Stock options should count as expense

By DAVID MOON, Moon Capital Management
April 11, 2004

There is an accounting battle being waged over the treatment of stocks options. The details would bore (or confuse) most people. The resolution will have no impact on the profitability or operations of a single company.

Many companies include as a part of certain employees' compensation an option to purchase the company's stock. If the price of the stock later increases, the employee has the ability to buy the stock at a price below the market price, then simultaneously sell it, realizing a risk-free profit on the transaction. It is not uncommon for stock options to account for much, if not most, of some executives' total compensation.

Companies that give their employees stock options deduct the value of the options as an expense on their tax return. But when you look at the financial statements they present to investors, the options are not treated as expenses. This will come as a surprise to some readers, but companies do keep at least two sets of books, one for the IRS and one for their shareholders.

When a CEO like Intel's Craig Barnett argues that options are 'imaginary expenses' (as he did in a March 31 Wall Street Journal editorial), how can his opinion not be clouded by the amount of his personal wealth that result from those options? Barnett exercised 384,000 options in January, netting him about $10 million in cash. Was this an 'imaginary cash?' I suspect neither his banker nor his wife would think so.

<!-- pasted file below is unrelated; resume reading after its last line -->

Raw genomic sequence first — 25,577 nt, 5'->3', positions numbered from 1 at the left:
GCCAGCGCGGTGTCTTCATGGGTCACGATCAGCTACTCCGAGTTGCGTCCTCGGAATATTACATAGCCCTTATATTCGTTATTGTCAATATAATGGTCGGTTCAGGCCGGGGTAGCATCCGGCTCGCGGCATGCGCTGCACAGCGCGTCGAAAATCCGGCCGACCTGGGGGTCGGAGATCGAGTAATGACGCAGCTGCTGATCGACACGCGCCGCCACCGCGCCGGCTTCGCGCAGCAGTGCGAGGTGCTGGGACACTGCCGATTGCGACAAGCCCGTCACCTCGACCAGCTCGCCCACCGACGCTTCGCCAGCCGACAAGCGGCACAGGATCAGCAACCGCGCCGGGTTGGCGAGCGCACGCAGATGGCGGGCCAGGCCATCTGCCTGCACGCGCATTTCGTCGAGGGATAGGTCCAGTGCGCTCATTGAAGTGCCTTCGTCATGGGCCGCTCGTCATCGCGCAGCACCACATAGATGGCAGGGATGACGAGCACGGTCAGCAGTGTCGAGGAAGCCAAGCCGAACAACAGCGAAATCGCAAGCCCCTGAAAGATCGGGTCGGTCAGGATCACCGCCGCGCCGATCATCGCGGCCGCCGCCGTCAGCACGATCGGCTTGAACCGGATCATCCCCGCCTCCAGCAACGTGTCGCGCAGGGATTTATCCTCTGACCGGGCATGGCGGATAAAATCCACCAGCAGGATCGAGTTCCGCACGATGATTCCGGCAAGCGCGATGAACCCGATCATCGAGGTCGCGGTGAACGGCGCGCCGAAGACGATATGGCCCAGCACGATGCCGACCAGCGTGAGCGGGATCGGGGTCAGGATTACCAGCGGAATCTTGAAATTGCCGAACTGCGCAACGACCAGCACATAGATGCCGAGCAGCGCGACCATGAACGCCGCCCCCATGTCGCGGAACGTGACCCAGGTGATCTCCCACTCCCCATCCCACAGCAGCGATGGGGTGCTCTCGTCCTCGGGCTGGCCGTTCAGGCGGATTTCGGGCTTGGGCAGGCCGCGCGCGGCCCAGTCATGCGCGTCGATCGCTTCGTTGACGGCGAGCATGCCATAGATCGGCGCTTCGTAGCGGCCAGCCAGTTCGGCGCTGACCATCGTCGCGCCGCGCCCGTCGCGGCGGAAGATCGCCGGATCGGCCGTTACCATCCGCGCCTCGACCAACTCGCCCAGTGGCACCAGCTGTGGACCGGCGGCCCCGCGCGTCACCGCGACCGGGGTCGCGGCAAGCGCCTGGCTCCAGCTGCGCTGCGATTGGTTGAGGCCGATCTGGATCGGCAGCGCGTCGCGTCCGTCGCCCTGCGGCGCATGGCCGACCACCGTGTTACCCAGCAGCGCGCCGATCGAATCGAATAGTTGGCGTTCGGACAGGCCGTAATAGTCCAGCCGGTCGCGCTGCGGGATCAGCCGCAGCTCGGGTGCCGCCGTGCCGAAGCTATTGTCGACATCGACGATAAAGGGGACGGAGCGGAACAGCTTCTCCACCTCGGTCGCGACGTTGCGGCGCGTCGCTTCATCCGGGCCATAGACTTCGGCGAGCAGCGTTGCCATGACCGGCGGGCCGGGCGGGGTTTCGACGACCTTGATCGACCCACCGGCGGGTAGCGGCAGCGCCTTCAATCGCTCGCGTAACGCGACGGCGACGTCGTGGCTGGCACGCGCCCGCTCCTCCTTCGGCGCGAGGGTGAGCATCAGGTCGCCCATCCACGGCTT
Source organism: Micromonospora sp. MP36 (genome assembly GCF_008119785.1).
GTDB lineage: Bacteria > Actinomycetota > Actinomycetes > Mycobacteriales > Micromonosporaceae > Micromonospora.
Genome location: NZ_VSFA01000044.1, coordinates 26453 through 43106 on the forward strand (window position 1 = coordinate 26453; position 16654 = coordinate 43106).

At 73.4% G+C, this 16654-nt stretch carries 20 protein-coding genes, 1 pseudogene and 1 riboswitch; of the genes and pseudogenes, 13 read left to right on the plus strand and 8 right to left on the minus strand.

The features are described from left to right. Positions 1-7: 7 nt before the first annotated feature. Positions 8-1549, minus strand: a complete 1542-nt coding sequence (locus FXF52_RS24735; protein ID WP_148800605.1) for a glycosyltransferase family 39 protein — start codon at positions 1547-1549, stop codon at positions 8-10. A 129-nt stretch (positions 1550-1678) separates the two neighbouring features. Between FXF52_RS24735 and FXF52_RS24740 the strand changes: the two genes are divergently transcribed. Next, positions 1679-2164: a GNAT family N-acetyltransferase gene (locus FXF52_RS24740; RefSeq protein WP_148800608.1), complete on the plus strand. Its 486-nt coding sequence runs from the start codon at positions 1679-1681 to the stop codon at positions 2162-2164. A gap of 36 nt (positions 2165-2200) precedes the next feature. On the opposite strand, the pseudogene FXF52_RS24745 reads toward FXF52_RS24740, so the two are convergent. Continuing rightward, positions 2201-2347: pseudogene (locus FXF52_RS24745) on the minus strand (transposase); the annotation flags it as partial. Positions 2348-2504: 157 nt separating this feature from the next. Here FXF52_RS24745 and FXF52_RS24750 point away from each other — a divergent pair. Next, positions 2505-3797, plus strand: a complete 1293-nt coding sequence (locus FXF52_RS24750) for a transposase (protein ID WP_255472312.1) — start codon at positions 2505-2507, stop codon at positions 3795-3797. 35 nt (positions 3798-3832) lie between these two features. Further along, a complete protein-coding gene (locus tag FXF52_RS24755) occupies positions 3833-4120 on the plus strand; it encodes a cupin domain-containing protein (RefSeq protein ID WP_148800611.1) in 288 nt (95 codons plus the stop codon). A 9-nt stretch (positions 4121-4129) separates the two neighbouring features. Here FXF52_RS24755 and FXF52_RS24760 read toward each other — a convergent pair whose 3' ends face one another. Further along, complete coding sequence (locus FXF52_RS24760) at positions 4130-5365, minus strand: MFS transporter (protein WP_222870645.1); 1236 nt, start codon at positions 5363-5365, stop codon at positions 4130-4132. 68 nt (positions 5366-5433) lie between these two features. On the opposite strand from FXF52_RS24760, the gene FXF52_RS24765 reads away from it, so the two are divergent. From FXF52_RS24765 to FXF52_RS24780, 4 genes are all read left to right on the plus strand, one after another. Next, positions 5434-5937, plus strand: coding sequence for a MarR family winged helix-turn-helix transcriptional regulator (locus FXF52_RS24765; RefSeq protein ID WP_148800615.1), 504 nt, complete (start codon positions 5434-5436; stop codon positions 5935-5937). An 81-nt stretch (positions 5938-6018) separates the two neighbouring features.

Opponents of expensing options are quick to point out that when an option is granted, estimating its then-current market value is an inexact process. That is true. But companies make estimates all of the time on their financial statements. Loan loses, inventory valuation and shrinkage, pension expenses, medical expenses, mortgage prepayments - all of these items require companies to make estimates.

Others argue that since options are so widely used in certain industries (startup businesses and technology companies, for example), expensing options would create a heavy burden on the reported earnings of those companies, resulting in a decrease in the values or prices of those stocks. If that's true, then investment analysts must be shallow. How an option is reported has zero impact on a company's value. Expensing options simply more properly describes the nature of the transaction.

Expensing options would ultimately lead to less volatility for stock prices because reported earnings would more closely reflect economic reality, rather than some accountant's executive-inspired fiction. Simply saying than an option doesn't have a real economic cost doesn't make it true. If you have two dogs and call one of them a cat, how many cats do you have? None, because calling a cat a dog doesn't make it a cat.

As with other financial scandals, the root of the problem is that people are willing to take short cuts and ignore real issues when those issues stand in the way of some desired outcome, like putting another $10 million in your bank account.

David Moon is president of Moon Capital Management, a Knoxville-based investment management firm. This article originally appeared in the News Sentinel (Knoxville, TN).

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